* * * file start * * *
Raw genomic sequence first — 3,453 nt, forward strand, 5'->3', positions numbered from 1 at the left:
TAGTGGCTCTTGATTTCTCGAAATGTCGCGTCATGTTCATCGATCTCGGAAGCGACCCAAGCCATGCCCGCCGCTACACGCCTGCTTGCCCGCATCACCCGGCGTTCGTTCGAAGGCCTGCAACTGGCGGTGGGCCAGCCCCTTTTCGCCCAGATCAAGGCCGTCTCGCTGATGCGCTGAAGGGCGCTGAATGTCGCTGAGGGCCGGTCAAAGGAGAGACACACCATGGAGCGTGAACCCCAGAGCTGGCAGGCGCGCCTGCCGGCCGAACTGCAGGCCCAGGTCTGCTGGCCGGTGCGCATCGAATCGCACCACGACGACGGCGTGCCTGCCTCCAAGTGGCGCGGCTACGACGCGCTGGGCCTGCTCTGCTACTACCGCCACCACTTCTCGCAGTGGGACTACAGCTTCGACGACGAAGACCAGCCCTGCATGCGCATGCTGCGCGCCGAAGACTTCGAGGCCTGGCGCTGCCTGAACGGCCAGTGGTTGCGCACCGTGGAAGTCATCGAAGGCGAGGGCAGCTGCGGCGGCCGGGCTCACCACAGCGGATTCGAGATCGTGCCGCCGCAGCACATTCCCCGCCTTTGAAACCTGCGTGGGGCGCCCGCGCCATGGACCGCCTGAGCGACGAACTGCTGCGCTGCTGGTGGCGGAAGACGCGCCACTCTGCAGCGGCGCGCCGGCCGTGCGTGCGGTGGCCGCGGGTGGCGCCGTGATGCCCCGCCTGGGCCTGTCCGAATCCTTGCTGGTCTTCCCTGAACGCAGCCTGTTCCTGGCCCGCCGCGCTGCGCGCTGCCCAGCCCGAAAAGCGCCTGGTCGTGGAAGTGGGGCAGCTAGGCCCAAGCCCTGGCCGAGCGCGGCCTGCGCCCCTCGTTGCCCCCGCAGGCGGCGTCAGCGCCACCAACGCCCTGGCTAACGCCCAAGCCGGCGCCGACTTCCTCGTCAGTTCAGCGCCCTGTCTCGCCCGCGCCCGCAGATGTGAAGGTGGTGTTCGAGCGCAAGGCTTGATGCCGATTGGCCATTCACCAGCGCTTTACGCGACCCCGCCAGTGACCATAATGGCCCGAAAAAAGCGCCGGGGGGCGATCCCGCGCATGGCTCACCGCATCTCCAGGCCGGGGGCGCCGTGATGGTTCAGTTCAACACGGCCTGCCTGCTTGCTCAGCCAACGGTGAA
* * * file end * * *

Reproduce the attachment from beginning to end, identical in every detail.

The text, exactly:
Raw genomic sequence first — 3,453 nt, forward strand, 5'->3', positions numbered from 1 at the left:
TAGTGGCTCTTGATTTCTCGAAATGTCGCGTCATGTTCATCGATCTCGGAAGCGACCCAAGCCATGCCCGCCGCTACACGCCTGCTTGCCCGCATCACCCGGCGTTCGTTCGAAGGCCTGCAACTGGCGGTGGGCCAGCCCCTTTTCGCCCAGATCAAGGCCGTCTCGCTGATGCGCTGAAGGGCGCTGAATGTCGCTGAGGGCCGGTCAAAGGAGAGACACACCATGGAGCGTGAACCCCAGAGCTGGCAGGCGCGCCTGCCGGCCGAACTGCAGGCCCAGGTCTGCTGGCCGGTGCGCATCGAATCGCACCACGACGACGGCGTGCCTGCCTCCAAGTGGCGCGGCTACGACGCGCTGGGCCTGCTCTGCTACTACCGCCACCACTTCTCGCAGTGGGACTACAGCTTCGACGACGAAGACCAGCCCTGCATGCGCATGCTGCGCGCCGAAGACTTCGAGGCCTGGCGCTGCCTGAACGGCCAGTGGTTGCGCACCGTGGAAGTCATCGAAGGCGAGGGCAGCTGCGGCGGCCGGGCTCACCACAGCGGATTCGAGATCGTGCCGCCGCAGCACATTCCCCGCCTTTGAAACCTGCGTGGGGCGCCCGCGCCATGGACCGCCTGAGCGACGAACTGCTGCGCTGCTGGTGGCGGAAGACGCGCCACTCTGCAGCGGCGCGCCGGCCGTGCGTGCGGTGGCCGCGGGTGGCGCCGTGATGCCCCGCCTGGGCCTGTCCGAATCCTTGCTGGTCTTCCCTGAACGCAGCCTGTTCCTGGCCCGCCGCGCTGCGCGCTGCCCAGCCCGAAAAGCGCCTGGTCGTGGAAGTGGGGCAGCTAGGCCCAAGCCCTGGCCGAGCGCGGCCTGCGCCCCTCGTTGCCCCCGCAGGCGGCGTCAGCGCCACCAACGCCCTGGCTAACGCCCAAGCCGGCGCCGACTTCCTCGTCAGTTCAGCGCCCTGTCTCGCCCGCGCCCGCAGATGTGAAGGTGGTGTTCGAGCGCAAGGCTTGATGCCGATTGGCCATTCACCAGCGCTTTACGCGACCCCGCCAGTGACCATAATGGCCCGAAAAAAGCGCCGGGGGGCGATCCCGCGCATGGCTCACCGCATCTCCAGGCCGGGGGCGCCGTGATGGTTCAGTTCAACACGGCCTGCCTGCTTGCTCAGCCAACGGTGAA